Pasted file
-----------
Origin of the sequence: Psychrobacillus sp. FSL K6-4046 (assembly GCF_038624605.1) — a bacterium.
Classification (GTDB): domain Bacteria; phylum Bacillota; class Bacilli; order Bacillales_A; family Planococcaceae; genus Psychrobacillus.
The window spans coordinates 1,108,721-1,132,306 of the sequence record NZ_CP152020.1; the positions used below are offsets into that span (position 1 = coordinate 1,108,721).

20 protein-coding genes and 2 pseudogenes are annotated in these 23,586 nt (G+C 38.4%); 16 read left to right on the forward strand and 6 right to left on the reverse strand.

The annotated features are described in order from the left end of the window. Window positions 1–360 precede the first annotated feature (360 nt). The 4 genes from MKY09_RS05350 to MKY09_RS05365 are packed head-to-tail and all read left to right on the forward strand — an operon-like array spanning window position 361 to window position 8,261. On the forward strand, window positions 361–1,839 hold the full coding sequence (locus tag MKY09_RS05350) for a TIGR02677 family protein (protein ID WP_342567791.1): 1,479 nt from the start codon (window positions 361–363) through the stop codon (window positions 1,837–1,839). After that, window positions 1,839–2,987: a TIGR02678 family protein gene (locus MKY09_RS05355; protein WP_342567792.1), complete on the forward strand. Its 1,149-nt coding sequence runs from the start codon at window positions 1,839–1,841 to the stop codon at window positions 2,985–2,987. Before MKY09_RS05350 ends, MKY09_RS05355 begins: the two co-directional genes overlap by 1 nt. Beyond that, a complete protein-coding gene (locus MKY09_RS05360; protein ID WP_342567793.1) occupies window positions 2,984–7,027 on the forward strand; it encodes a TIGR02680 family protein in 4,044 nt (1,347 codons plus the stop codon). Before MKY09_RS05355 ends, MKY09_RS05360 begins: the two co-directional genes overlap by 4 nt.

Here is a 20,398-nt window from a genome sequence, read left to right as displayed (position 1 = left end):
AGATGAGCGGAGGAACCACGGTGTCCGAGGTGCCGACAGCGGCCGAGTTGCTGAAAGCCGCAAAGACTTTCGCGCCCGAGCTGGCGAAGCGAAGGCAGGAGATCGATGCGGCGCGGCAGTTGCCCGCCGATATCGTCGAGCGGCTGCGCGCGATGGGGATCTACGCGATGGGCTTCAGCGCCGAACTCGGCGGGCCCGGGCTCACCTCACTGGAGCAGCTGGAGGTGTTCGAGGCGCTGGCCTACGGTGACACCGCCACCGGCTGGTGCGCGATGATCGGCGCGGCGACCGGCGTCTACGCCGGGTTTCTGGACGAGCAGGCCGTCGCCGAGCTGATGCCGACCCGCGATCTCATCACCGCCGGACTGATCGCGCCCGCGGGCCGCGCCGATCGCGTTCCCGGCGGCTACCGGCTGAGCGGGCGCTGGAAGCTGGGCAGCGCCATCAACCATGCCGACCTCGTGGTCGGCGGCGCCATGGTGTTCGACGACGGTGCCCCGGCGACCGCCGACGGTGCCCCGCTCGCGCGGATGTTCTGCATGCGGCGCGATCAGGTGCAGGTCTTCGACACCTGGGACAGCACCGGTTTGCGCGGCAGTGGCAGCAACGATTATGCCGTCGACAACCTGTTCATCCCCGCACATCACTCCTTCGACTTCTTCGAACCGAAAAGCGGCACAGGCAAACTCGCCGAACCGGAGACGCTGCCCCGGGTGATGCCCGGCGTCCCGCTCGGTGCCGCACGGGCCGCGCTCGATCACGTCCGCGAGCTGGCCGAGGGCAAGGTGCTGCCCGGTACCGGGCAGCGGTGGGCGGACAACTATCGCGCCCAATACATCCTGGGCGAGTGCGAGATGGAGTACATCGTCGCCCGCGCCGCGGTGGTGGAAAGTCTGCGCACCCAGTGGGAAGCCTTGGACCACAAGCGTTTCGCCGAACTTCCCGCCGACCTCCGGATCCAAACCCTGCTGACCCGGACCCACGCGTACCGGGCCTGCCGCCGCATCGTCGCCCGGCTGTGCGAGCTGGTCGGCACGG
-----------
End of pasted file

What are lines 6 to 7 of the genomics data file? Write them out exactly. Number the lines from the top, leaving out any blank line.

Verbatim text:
Here is a 20,398-nt window from a genome sequence, read left to right as displayed (position 1 = left end):
AGATGAGCGGAGGAACCACGGTGTCCGAGGTGCCGACAGCGGCCGAGTTGCTGAAAGCCGCAAAGACTTTCGCGCCCGAGCTGGCGAAGCGAAGGCAGGAGATCGATGCGGCGCGGCAGTTGCCCGCCGATATCGTCGAGCGGCTGCGCGCGATGGGGATCTACGCGATGGGCTTCAGCGCCGAACTCGGCGGGCCCGGGCTCACCTCACTGGAGCAGCTGGAGGTGTTCGAGGCGCTGGCCTACGGTGACACCGCCACCGGCTGGTGCGCGATGATCGGCGCGGCGACCGGCGTCTACGCCGGGTTTCTGGACGAGCAGGCCGTCGCCGAGCTGATGCCGACCCGCGATCTCATCACCGCCGGACTGATCGCGCCCGCGGGCCGCGCCGATCGCGTTCCCGGCGGCTACCGGCTGAGCGGGCGCTGGAAGCTGGGCAGCGCCATCAACCATGCCGACCTCGTGGTCGGCGGCGCCATGGTGTTCGACGACGGTGCCCCGGCGACCGCCGACGGTGCCCCGCTCGCGCGGATGTTCTGCATGCGGCGCGATCAGGTGCAGGTCTTCGACACCTGGGACAGCACCGGTTTGCGCGGCAGTGGCAGCAACGATTATGCCGTCGACAACCTGTTCATCCCCGCACATCACTCCTTCGACTTCTTCGAACCGAAAAGCGGCACAGGCAAACTCGCCGAACCGGAGACGCTGCCCCGGGTGATGCCCGGCGTCCCGCTCGGTGCCGCACGGGCCGCGCTCGATCACGTCCGCGAGCTGGCCGAGGGCAAGGTGCTGCCCGGTACCGGGCAGCGGTGGGCGGACAACTATCGCGCCCAATACATCCTGGGCGAGTGCGAGATGGAGTACATCGTCGCCCGCGCCGCGGTGGTGGAAAGTCTGCGCACCCAGTGGGAAGCCTTGGACCACAAGCGTTTCGCCGAACTTCCCGCCGACCTCCGGATCCAAACCCTGCTGACCCGGACCCACGCGTACCGGGCCTGCCGCCGCATCGTCGCCCGGCTGTGCGAGCTGGTCGGCACGG